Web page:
Salem’s Lot (1979)
★ / ★★★★
I have a lot of patience when it comes to miniseries, especially the ones based on Stephen King’s novels, because the first hour or so usually consists of slow build-ups. However, this one completely rubbed me the wrong way because it did not have enough small payoffs during the first nintey minutes of exposition. Clichés such as a man (David Soul) returning to his hometown to deal with his traumatic past, the husband and the cheating wife, and a strange man (James Mason) taking care of an even stranger home quickly began to pile up. The horror and the mystery became secondary which is always a bad thing when it comes to movies that are supposed to be scary. I haven’t read King’s novel of the same name so I can’t comment on how closely this film followed its source. However, having been familiar to some of King’s novels, I doubt that the book was as slow-moving, boring and hollow as this one. Perhaps Tobe Hooper, the director, is to blame because he directed the picture with such a lack of urgency. In my opinion, when people start dying in a small town, one would expect the residents to gossip, form outlandish guesses on what was really happening and all kinds of histrionics. In this movie, everyone stayed quiet at home and awaited being visited by a vampire. It just wasn’t believable even for a horror movie. After all, half the fun of watching a movie about strange happenings are observing the reactions of the individuals who are directly affected by such. I was also very annoyed with its use of soundtrack. Like in most horror movies, whenever the soundtrack would come blasting from the speakers when nothing profound was happening on screen, I’m immediately taken out of the situation and I start questioning why the movie is directing me to feel something. For me, a strong movie shows what it wants to show and it has the confidence to allow the audiences feel any sort of emotion. The soundtrack should only fascilitate the emotion and never force it down the audiences’ throats. I’d have to say that “Salem’s Lot” is a complete misfire for me. I really tried to like it because I enjoy most miniseries based on King’s novels. But the more I tried to like it, the more I ended up hating it.
Halloween II (2009)
★ / ★★★★
Written and directed by Rob Zombie, “Halloween II” is a complete waste of time. What I really liked with Zombie’s 2007 interpretation of the 1978 classic was that it really tried to tell a story. The 2007 film spent a third of its time explaining Michael Myers’ psychology as a child–something that other “Halloween” movies that came before did not do. With this 2009 sequel, we’re back again on the level of wait-and-kill without any sort of plot to drive the story forward. Basically, Michael Myers (Tyler Mane) wanted to hunt down Laurie Strode (Scout Taylor-Compton) a year after they had a showdown in Haddonfield. Meanwhile, Dr. Samuel Loomis (Malcolm McDowell), Michael’s ex-psychiatrist, wrote a book about the killings and tried to wrestle with the media’s barrage of questions and his conscience (or lack thereof). In my opinion, Dr. Loomis’ storyline should totally not have gone in that direction. Instead, we should have followed Dr. Loomis’ mission (or downright obsession) to hunt down Michael and protect Laurie from him. That’s much more interesting (and relevant) than scenes of him signing books and being interviewed on some television shows. As for Michael’s rampage, although I still thought that the stalking and violent scenes were very gruesome, none of it was particularly scary. Well, except for that scene in the hospital which occured during the first twenty minutes (the only effective scene in the whole movie). I also hated the fact that Zombie decided to inject Deborah Myers’ ghost (Sheri Moon Zombie as Michael’s mother) into the storyline. Not only was such a decision poorly executed, the scenes were downright laughable. If I wanted to see a ghost story with a psychological aspect to it, I’d watch “The Others” because that one was actually chilling to the bone (not to mention clever). Slasher fans simply do not pay ten bucks or so to watch a slasher flick with ghosts roaming about and supposedly instigating the broken mind of a killer. I went into this movie with an above average expectations because the 2007 version was very enjoyable. But after watching this movie, I think Zombie should just stop. He doesn’t quite grasp the idea of the brilliance that comes with simplicity and a truly terrifying soundtrack, which defined John Carpenter’s 1978 “Halloween” classic.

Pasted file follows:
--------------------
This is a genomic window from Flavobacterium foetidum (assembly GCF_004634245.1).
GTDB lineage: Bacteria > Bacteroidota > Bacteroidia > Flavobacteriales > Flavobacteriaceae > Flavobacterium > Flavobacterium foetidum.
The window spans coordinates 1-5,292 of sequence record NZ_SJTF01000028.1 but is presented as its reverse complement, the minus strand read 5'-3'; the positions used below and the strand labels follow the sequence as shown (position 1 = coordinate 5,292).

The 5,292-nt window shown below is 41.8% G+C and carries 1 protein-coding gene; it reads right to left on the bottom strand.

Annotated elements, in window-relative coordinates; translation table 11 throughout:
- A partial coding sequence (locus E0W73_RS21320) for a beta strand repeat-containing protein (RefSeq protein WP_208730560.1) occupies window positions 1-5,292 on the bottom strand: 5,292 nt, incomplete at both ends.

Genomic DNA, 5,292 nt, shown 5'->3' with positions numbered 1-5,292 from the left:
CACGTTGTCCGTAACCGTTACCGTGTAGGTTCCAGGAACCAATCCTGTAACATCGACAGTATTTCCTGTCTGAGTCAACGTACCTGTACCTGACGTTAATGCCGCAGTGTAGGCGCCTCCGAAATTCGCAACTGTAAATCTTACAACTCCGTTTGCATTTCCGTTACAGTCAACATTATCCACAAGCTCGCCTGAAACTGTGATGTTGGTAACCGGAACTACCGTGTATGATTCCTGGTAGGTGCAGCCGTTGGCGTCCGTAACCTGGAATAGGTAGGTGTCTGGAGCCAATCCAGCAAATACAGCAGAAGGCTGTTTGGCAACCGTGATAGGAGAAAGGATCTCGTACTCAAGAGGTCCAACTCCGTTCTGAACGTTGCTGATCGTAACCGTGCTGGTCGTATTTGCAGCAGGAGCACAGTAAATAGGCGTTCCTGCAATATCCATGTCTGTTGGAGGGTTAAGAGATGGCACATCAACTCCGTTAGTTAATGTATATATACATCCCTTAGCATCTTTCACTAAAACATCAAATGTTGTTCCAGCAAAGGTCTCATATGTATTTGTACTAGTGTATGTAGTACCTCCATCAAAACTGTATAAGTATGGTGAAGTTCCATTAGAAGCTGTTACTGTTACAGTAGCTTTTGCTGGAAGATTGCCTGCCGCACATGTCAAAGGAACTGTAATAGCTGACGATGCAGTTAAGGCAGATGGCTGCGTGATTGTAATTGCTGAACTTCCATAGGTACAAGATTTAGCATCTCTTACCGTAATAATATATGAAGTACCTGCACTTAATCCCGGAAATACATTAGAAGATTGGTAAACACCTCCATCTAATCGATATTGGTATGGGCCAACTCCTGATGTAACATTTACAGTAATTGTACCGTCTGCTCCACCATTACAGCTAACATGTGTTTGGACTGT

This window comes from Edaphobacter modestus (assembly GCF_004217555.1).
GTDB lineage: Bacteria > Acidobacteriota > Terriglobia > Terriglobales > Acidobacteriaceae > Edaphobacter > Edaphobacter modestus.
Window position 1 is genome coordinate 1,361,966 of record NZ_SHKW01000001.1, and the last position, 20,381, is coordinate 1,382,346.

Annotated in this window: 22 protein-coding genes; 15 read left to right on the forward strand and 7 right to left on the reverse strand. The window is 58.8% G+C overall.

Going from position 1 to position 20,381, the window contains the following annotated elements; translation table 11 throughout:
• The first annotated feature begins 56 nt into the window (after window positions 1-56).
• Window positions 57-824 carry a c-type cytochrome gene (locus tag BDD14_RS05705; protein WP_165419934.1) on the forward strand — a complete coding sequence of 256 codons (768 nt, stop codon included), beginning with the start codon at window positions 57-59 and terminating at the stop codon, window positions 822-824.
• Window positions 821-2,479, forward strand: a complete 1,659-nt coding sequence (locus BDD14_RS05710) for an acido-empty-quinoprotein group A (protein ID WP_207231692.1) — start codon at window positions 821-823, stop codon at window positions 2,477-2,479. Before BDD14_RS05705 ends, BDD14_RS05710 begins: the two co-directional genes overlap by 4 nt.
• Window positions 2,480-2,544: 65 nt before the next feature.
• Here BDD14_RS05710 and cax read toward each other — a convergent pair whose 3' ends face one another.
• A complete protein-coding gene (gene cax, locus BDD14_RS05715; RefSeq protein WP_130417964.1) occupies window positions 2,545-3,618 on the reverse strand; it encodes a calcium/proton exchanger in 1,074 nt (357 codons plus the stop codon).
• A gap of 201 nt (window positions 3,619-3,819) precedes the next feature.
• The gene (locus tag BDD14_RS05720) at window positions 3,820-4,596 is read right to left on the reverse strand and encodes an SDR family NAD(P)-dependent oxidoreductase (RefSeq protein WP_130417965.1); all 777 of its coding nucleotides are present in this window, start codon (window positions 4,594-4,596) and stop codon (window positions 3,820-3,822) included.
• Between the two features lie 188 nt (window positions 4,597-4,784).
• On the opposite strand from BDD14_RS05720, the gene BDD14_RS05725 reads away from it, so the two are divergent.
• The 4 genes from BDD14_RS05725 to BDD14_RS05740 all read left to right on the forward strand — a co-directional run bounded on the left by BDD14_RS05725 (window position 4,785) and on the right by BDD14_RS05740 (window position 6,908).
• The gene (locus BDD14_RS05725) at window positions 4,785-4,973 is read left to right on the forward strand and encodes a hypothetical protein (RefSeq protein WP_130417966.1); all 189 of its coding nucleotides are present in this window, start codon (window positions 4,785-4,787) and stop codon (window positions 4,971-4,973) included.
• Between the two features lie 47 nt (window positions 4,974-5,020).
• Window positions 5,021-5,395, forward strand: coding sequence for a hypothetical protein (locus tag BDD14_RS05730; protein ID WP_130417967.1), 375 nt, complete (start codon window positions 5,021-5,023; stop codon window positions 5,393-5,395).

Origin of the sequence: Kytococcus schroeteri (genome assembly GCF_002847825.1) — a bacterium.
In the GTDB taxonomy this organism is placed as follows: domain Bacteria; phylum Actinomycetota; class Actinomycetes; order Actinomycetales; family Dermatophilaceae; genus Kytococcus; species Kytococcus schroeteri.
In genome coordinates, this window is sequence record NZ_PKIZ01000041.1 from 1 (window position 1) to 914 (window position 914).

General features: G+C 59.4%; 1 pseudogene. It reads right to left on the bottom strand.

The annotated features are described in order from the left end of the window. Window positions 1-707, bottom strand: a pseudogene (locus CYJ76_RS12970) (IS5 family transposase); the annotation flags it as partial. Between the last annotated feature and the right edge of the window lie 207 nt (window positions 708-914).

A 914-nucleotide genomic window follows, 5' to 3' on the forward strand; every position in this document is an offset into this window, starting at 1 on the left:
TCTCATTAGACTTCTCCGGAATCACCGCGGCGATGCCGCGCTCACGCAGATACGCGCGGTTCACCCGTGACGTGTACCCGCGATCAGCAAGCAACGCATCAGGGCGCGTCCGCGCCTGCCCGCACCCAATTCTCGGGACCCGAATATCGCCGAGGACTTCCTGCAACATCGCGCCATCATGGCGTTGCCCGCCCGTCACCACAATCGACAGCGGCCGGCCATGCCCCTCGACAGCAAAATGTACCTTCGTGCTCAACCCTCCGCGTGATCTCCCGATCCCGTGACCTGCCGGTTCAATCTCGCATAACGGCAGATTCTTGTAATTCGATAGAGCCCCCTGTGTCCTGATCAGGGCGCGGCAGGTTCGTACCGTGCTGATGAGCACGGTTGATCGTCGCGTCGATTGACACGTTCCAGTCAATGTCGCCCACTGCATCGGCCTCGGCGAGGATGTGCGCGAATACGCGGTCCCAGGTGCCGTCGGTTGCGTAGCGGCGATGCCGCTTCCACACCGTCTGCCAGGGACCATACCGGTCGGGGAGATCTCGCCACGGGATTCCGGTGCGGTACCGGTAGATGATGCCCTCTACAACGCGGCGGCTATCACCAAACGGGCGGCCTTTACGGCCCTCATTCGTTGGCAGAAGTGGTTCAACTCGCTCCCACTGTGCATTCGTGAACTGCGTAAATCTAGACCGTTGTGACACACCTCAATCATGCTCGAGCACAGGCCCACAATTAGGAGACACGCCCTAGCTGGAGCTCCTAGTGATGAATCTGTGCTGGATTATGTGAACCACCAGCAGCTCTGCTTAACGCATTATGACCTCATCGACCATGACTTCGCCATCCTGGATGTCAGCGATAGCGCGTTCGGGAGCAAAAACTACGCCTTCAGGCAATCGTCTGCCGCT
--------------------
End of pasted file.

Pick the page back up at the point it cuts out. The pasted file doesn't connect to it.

Beau Travail (1999)
★ / ★★★★
This movie about French soldiers stationed in Djibouti left a big question mark in my head. At first I thought Claire Denis, the director, was trying to establish the characters via showing us the ennui of military life: from ironing clothes, making the perfect creases to the every day physical and mental training the soldiers had to endure. But half-way through the picture, nothing much changed and I felt myself becoming more and more frustrated with it. I wanted to know more about what made the characters tick. Instead, by the end of the picture, I couldn’t tell them apart (especially since they all have the same haircuts but that’s beside the point), I didn’t know anything about their motivations, and I didn’t know anything about their lives outside of the military. In a nutshell, it felt very one-dimensional. That feeling of detachment made me not care and watching the film was like pulling teeth. I’ve read some summaries from other reviews and they somehow found a story that the film tried to tell. Upon reading those reviews, I really felt like I watched a completely different movie because none of those descriptions matched what I saw (which was pretty much half-naked guys runnning around all over the desert). Don’t get me wrong; I enjoy movies that are stripped down with minimal dialogue but they have to have sort of emotional resonance. I didn’t find that in this picture despite my best efforts to look underneath the surface. The only scene that I genuinely enjoyed was the last when Denis Lavant broke into a dance. It felt like a huge sigh of relief because the rest of the movie felt so controlled, cold and tough. If they had more scenes like that, this train-wreck would’ve been saved. Unfortunately, it was too little too late.